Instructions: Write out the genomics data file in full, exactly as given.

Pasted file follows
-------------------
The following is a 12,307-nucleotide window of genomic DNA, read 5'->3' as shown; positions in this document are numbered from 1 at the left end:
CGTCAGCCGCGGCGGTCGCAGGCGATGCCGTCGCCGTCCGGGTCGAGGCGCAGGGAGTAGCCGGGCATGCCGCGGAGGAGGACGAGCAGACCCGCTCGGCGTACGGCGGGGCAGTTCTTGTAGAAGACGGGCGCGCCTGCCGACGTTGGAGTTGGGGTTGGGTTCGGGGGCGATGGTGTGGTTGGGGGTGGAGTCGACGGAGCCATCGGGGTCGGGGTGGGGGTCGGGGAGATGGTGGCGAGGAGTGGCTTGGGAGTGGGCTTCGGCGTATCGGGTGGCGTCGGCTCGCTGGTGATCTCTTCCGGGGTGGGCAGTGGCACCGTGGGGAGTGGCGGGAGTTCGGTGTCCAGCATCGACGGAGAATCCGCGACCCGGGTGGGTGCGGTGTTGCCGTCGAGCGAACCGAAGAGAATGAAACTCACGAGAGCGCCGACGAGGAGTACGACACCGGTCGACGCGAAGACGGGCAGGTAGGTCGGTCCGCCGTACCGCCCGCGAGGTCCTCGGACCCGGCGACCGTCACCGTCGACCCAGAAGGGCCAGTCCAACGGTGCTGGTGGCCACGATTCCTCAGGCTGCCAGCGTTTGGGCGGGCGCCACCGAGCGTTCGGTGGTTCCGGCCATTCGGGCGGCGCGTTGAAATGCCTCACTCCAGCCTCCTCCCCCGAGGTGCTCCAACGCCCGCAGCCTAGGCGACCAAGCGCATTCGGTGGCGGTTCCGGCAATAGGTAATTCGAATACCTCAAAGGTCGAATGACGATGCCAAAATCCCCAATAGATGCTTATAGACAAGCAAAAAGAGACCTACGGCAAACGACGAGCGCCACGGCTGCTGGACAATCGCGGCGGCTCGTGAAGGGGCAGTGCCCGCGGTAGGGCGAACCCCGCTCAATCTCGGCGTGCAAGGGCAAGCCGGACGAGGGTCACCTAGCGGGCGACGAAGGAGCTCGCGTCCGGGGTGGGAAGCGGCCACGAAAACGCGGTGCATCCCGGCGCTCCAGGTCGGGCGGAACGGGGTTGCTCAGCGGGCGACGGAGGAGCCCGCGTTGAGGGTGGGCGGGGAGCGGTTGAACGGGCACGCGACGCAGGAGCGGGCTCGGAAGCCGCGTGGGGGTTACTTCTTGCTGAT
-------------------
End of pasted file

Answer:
The following is a 12,307-nucleotide window of genomic DNA, read 5'->3' as shown; positions in this document are numbered from 1 at the left end:
CGTCAGCCGCGGCGGTCGCAGGCGATGCCGTCGCCGTCCGGGTCGAGGCGCAGGGAGTAGCCGGGCATGCCGCGGAGGAGGACGAGCAGACCCGCTCGGCGTACGGCGGGGCAGTTCTTGTAGAAGACGGGCGCGCCTGCCGACGTTGGAGTTGGGGTTGGGTTCGGGGGCGATGGTGTGGTTGGGGGTGGAGTCGACGGAGCCATCGGGGTCGGGGTGGGGGTCGGGGAGATGGTGGCGAGGAGTGGCTTGGGAGTGGGCTTCGGCGTATCGGGTGGCGTCGGCTCGCTGGTGATCTCTTCCGGGGTGGGCAGTGGCACCGTGGGGAGTGGCGGGAGTTCGGTGTCCAGCATCGACGGAGAATCCGCGACCCGGGTGGGTGCGGTGTTGCCGTCGAGCGAACCGAAGAGAATGAAACTCACGAGAGCGCCGACGAGGAGTACGACACCGGTCGACGCGAAGACGGGCAGGTAGGTCGGTCCGCCGTACCGCCCGCGAGGTCCTCGGACCCGGCGACCGTCACCGTCGACCCAGAAGGGCCAGTCCAACGGTGCTGGTGGCCACGATTCCTCAGGCTGCCAGCGTTTGGGCGGGCGCCACCGAGCGTTCGGTGGTTCCGGCCATTCGGGCGGCGCGTTGAAATGCCTCACTCCAGCCTCCTCCCCCGAGGTGCTCCAACGCCCGCAGCCTAGGCGACCAAGCGCATTCGGTGGCGGTTCCGGCAATAGGTAATTCGAATACCTCAAAGGTCGAATGACGATGCCAAAATCCCCAATAGATGCTTATAGACAAGCAAAAAGAGACCTACGGCAAACGACGAGCGCCACGGCTGCTGGACAATCGCGGCGGCTCGTGAAGGGGCAGTGCCCGCGGTAGGGCGAACCCCGCTCAATCTCGGCGTGCAAGGGCAAGCCGGACGAGGGTCACCTAGCGGGCGACGAAGGAGCTCGCGTCCGGGGTGGGAAGCGGCCACGAAAACGCGGTGCATCCCGGCGCTCCAGGTCGGGCGGAACGGGGTTGCTCAGCGGGCGACGGAGGAGCCCGCGTTGAGGGTGGGCGGGGAGCGGTTGAACGGGCACGCGACGCAGGAGCGGGCTCGGAAGCCGCGTGGGGGTTACTTCTTGCTGAT